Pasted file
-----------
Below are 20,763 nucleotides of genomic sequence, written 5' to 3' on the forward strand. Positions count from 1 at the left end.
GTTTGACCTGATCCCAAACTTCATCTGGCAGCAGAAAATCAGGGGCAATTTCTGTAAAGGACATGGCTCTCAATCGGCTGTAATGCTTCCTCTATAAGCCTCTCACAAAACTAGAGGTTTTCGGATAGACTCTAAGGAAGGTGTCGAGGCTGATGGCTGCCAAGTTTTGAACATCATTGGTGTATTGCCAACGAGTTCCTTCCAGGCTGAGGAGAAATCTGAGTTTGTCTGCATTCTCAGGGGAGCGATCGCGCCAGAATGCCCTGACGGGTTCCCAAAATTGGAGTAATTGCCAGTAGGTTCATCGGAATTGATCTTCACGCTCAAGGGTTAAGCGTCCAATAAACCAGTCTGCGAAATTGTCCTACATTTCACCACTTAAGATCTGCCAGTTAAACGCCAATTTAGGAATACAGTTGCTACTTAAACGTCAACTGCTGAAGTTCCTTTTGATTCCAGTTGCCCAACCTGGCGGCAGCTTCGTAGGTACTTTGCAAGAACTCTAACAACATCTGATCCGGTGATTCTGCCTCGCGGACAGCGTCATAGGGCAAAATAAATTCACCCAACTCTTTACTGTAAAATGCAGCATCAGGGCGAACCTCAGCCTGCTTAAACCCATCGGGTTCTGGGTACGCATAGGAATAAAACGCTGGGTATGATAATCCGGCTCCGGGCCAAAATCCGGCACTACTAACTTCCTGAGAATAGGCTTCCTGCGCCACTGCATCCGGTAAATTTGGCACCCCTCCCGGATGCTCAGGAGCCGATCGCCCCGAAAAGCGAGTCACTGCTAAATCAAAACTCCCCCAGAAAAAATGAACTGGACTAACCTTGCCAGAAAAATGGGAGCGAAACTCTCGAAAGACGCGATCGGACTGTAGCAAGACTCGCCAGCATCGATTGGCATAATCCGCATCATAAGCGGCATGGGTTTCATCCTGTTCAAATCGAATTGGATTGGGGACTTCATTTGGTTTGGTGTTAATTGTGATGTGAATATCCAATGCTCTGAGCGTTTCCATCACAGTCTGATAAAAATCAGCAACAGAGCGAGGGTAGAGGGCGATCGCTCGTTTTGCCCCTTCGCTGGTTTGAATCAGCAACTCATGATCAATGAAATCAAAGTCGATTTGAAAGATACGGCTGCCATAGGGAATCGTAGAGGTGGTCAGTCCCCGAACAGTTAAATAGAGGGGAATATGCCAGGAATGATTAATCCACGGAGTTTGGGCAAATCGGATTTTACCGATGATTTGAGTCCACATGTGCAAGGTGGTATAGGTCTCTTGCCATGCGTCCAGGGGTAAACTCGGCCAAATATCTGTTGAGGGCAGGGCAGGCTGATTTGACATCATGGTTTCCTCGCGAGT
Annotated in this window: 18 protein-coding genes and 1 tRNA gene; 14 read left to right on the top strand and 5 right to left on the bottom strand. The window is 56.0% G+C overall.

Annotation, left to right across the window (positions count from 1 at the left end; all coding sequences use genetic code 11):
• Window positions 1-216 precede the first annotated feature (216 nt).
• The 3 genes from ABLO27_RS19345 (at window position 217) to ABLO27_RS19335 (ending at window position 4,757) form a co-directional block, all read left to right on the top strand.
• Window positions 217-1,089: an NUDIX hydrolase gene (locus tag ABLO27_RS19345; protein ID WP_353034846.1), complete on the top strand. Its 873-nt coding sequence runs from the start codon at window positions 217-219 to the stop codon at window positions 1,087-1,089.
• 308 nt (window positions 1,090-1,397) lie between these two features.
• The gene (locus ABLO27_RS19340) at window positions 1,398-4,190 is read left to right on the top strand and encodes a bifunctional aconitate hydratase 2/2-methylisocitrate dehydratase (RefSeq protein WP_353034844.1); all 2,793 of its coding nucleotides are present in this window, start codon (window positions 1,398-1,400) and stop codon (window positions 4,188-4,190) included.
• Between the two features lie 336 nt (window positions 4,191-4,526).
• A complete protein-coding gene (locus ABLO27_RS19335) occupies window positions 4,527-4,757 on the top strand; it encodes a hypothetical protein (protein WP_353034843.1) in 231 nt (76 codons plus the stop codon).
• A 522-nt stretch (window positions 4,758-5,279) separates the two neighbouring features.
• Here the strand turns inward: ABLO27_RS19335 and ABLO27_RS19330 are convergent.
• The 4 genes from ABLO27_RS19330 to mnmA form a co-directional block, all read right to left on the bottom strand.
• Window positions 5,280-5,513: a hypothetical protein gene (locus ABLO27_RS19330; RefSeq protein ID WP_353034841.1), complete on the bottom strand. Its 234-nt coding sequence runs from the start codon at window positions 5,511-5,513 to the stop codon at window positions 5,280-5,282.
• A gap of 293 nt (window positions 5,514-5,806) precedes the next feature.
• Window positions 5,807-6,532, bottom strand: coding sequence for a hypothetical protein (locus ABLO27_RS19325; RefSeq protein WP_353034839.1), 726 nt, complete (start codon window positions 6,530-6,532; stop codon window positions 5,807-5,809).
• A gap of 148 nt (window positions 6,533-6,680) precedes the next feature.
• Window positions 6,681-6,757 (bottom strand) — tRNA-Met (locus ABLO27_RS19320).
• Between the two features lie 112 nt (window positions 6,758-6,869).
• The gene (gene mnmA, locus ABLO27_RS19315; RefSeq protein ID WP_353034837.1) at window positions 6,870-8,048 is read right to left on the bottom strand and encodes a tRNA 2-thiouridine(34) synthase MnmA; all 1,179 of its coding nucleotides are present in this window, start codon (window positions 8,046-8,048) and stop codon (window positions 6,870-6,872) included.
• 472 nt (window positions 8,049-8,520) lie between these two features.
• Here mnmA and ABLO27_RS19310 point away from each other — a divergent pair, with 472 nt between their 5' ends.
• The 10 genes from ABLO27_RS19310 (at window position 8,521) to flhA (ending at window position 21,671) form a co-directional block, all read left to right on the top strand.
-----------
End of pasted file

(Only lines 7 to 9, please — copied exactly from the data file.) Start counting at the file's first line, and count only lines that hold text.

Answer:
• Window positions 217-1,089: an NUDIX hydrolase gene (locus tag ABLO27_RS19345; protein ID WP_353034846.1), complete on the top strand. Its 873-nt coding sequence runs from the start codon at window positions 217-219 to the stop codon at window positions 1,087-1,089.
• 308 nt (window positions 1,090-1,397) lie between these two features.
• The gene (locus ABLO27_RS19340) at window positions 1,398-4,190 is read left to right on the top strand and encodes a bifunctional aconitate hydratase 2/2-methylisocitrate dehydratase (RefSeq protein WP_353034844.1); all 2,793 of its coding nucleotides are present in this window, start codon (window positions 1,398-1,400) and stop codon (window positions 4,188-4,190) included.